Truthfully, this is all you need to get started and is enough for demos and screencasts, but let’s think about what is happening under the covers.

## Under the covers

Once you select a package in the “Manage NuGet Packages” wizard and click install, here is roughly what happens:

• If your project does not have a packages.config file, an empty one is added to your project.
• If your packages.config file has an existing reference to an older version of the new package, the old one is removed, including the references into the old package folder.
• A node describing the package is inserted into the project’s packages.config file
• A reference into that package folder is added to the project.

There are two things about this process that may get you into trouble over time or on a large project:

2. when nuget adds a package, it adds two independent references, one in the package.config file and one as a reference in the project file.

On a large project, you often wind up adding new projects over time, often weeks or months apart. If you are always installing packages one project at a time, and a package author happens to release an update in between your two installs, you may wind up with two projects in your solution referencing different versions of a package.

In the best case, the updated package is fully backwards compatible with the old one and the difference may be transparent, or easily fixable with binding redirects. In the worst case, however, an upgraded package by contain breaking changes or expose a completely different API. Additionally, I have noticed that ClickOnce installs will fail if they contain two instance of the same assembly that are stamped with different version information.

When using nuget on the command line or in the powershell console inside visual studio you have options for specifying a specific version of a package, but no such luck in the “Manage NuGet Packages” dialog.
So how to encourage our GUI-bound brothers and sisters to use consistent package versions across a project? Train them to manage packages at the solution level, as I explain below.

### Where is my package reference?

Another quirk of the “Manage Package References” dialog is that its “Installed Packages” list appears to populate from the package.config file, ignoring completely any references that you have in your project. If for some reason you edit your packages.config file and remove a node, the visual studio tooling will no longer include that package under the installed list in the “Manage Package References” dialog nor will it restore that package on build, even if the reference in the project file remains pointed into the package folder.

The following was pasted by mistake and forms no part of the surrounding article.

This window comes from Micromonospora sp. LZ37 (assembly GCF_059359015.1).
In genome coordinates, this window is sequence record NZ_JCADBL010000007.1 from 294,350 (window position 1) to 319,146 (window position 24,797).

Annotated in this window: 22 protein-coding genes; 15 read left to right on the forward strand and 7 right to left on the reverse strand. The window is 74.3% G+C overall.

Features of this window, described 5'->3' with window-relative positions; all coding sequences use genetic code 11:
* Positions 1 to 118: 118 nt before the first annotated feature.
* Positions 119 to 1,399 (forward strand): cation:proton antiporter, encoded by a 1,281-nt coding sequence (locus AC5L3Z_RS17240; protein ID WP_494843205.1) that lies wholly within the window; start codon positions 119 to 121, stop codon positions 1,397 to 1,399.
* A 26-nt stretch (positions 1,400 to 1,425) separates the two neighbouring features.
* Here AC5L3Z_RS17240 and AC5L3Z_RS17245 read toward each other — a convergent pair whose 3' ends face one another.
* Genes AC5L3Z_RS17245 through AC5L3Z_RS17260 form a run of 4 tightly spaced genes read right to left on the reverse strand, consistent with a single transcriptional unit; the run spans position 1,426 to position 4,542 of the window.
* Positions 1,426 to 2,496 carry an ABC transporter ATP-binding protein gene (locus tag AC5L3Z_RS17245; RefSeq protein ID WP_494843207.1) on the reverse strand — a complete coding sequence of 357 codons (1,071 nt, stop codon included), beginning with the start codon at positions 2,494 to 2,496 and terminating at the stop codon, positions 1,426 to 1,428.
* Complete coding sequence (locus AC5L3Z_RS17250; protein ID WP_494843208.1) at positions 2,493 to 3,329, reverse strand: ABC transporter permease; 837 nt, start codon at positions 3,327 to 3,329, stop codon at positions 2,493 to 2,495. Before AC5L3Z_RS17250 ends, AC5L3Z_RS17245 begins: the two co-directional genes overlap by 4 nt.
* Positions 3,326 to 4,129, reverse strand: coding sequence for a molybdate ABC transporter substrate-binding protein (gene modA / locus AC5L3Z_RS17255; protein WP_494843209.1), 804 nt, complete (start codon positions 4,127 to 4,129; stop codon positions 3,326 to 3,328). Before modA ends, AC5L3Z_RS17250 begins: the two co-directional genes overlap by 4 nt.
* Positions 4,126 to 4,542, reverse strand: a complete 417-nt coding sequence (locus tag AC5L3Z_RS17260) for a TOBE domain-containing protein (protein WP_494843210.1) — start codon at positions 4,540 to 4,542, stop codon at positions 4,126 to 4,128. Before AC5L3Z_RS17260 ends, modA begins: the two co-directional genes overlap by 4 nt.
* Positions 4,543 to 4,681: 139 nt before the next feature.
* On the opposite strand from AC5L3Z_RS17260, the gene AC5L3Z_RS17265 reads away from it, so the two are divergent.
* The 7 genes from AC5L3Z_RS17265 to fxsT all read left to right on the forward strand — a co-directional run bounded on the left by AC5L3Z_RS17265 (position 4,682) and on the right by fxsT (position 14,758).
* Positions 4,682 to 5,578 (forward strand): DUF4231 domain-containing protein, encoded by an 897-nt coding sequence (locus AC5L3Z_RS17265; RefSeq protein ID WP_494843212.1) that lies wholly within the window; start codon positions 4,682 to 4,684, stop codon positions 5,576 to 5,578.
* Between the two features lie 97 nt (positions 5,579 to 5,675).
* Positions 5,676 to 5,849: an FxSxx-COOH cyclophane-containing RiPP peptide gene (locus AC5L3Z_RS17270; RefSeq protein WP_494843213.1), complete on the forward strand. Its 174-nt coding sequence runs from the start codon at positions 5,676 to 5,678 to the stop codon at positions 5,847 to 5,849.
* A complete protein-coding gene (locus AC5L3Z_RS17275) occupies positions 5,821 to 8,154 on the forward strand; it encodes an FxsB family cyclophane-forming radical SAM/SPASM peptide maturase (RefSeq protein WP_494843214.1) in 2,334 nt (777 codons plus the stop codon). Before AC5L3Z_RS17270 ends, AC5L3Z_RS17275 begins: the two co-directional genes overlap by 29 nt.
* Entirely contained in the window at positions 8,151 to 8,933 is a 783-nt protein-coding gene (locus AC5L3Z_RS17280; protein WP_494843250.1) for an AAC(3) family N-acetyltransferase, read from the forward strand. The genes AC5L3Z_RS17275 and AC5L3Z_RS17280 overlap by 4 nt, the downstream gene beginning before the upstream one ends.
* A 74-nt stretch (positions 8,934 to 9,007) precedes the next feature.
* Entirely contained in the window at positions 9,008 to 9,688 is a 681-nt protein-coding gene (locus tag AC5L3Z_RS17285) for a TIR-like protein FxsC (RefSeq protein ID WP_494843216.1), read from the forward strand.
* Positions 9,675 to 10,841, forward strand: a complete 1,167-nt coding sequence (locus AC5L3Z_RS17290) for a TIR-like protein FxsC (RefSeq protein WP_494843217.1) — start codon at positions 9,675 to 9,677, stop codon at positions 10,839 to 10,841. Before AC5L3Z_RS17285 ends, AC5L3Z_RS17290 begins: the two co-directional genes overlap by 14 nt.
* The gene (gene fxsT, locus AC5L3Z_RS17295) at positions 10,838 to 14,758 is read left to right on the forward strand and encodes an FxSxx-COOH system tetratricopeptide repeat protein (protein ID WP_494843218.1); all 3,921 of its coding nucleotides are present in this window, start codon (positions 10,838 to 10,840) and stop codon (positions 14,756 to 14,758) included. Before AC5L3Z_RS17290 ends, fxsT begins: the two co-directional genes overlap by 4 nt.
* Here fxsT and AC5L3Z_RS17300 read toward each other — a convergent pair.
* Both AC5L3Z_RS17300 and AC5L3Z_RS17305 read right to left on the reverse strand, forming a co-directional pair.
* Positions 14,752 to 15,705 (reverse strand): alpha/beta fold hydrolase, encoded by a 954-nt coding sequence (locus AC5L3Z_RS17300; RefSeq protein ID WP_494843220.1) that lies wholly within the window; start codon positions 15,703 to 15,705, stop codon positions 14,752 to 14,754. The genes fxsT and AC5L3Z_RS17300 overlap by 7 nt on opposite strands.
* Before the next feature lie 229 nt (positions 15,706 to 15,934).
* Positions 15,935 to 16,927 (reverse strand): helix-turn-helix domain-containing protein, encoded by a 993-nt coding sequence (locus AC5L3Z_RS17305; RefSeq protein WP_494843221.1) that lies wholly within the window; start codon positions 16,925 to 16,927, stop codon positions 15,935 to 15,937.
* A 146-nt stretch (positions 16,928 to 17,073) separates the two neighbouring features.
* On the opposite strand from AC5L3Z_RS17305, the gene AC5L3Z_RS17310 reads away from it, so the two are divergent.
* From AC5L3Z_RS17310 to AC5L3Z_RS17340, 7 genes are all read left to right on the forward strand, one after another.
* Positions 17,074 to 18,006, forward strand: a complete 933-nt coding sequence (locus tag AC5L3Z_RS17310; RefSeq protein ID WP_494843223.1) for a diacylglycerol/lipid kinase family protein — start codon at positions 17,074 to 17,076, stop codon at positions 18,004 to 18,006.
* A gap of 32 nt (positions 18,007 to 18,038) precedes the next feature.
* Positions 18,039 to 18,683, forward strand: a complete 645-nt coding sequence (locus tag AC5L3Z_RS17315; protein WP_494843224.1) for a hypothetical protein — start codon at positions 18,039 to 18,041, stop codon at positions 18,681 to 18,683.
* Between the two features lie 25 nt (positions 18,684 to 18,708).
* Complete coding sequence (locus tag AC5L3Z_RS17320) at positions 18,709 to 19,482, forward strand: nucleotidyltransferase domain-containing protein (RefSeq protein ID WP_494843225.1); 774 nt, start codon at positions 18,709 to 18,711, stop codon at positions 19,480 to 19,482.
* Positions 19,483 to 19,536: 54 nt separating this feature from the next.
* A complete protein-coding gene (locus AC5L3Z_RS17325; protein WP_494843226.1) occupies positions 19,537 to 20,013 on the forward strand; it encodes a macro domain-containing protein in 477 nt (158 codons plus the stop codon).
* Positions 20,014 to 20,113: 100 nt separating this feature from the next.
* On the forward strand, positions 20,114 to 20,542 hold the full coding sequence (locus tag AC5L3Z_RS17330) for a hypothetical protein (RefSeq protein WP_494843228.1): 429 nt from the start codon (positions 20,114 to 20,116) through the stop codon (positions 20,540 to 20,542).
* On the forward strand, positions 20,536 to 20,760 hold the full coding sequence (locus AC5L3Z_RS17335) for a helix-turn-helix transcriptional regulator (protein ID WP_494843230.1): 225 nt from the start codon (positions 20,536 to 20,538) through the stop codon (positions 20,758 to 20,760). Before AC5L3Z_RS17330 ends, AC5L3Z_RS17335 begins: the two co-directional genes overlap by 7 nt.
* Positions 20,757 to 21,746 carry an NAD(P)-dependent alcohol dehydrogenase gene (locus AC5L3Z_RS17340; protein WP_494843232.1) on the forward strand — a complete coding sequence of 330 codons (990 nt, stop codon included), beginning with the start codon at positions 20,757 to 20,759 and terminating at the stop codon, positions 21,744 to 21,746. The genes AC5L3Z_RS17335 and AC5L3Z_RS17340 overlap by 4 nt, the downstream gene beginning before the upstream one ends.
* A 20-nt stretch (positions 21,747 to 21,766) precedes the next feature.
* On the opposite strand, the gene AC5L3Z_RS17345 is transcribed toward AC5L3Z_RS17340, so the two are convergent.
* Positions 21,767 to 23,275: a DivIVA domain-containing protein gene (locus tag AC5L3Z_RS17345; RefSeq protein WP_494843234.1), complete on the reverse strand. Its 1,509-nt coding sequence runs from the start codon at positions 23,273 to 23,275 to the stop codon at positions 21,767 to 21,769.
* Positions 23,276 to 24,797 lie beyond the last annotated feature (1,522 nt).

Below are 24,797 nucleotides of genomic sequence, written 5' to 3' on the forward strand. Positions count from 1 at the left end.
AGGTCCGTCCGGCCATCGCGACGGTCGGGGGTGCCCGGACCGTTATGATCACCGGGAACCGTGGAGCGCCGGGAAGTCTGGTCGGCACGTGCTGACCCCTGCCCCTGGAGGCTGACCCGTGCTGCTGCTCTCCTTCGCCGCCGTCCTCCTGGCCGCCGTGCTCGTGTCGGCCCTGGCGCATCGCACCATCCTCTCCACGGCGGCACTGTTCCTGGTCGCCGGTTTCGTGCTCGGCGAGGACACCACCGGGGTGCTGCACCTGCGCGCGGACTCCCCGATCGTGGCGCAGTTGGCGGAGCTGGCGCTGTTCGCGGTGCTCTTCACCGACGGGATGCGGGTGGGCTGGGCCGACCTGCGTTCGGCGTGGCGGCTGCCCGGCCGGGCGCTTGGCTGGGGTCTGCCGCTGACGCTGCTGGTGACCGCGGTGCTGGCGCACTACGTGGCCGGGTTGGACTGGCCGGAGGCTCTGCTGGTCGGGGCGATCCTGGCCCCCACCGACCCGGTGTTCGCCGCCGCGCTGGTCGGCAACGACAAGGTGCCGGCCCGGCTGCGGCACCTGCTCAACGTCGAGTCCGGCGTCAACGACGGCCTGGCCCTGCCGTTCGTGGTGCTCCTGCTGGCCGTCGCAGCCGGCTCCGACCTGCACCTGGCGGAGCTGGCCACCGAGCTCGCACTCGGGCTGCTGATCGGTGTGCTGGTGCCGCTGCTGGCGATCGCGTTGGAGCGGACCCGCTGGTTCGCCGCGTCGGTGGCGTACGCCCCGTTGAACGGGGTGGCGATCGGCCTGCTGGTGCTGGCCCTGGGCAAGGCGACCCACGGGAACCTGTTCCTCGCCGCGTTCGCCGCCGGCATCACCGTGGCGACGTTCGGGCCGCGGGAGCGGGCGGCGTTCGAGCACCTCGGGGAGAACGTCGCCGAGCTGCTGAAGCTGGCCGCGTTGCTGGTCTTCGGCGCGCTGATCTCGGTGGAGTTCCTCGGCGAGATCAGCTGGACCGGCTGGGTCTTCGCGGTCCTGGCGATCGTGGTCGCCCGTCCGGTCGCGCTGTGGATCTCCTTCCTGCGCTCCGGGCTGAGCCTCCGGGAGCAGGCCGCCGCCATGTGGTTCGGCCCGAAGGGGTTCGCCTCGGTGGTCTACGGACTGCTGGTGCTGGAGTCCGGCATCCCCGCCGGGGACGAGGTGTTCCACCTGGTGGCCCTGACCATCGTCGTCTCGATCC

## Manage packages at the solution level

A good rule of thumb that addresses both of these issues is to always manage packages at the solution level. Right-click on the Solution node in the Solution Explorer and select “Manage NuGet packages for Solution“.

The solution-level “Manage NuGet Packages” dialog is nearly identical to the project-level “Manage NuGet Packages” dialog, but instead of “Install” buttons you get “Manage” buttons and a list in the bottom part of the right-hand column of which projects have that package installed.

Clicking on the “Manage” button will open a “Select Projects” dialog with a list of projects in your solution and checkboxes beside each one.

Check off the projects into which you want to install the new package, or check off new projects that you want to add this package to, click OK, and Visual Studio will loop through the projects uninstalling or installing the package based on the checkmark.

### Were are my installed packages?

Similar to the project-level package dialog, this solution-level one has a quirk of its own. Rather than reading the packages.config files of each project in your solution, the “Installed” tab appears to populate based on scanning the packages folder of your project source files.

This means that if you have enabled package restore and not checked any projects into source control, a running this dialog after a fresh checkout will show you that no packages are installed.

As well, if you have been working with a solution over time and upgraded a package once or twice along the way, each version of that package that is living in the packages folder of your source files will appear in the “Installed” list of the solution-level packages dialog.

To follow in the footsteps of fellow blogger Steve Rogalsky, this week I’d like to share with you a moment from my grade 9 chemistry class that changed forever the way that I learn and communicate.

I can still go back to that day, sitting in a school room on the west side of Montreal, watching Martin Hardiman draw circles around circles on a chalkboard and natter on about electrons, protons, and the periodic table.

Suddenly, he stopped writing.

Turning around, he said, “None of this is real.”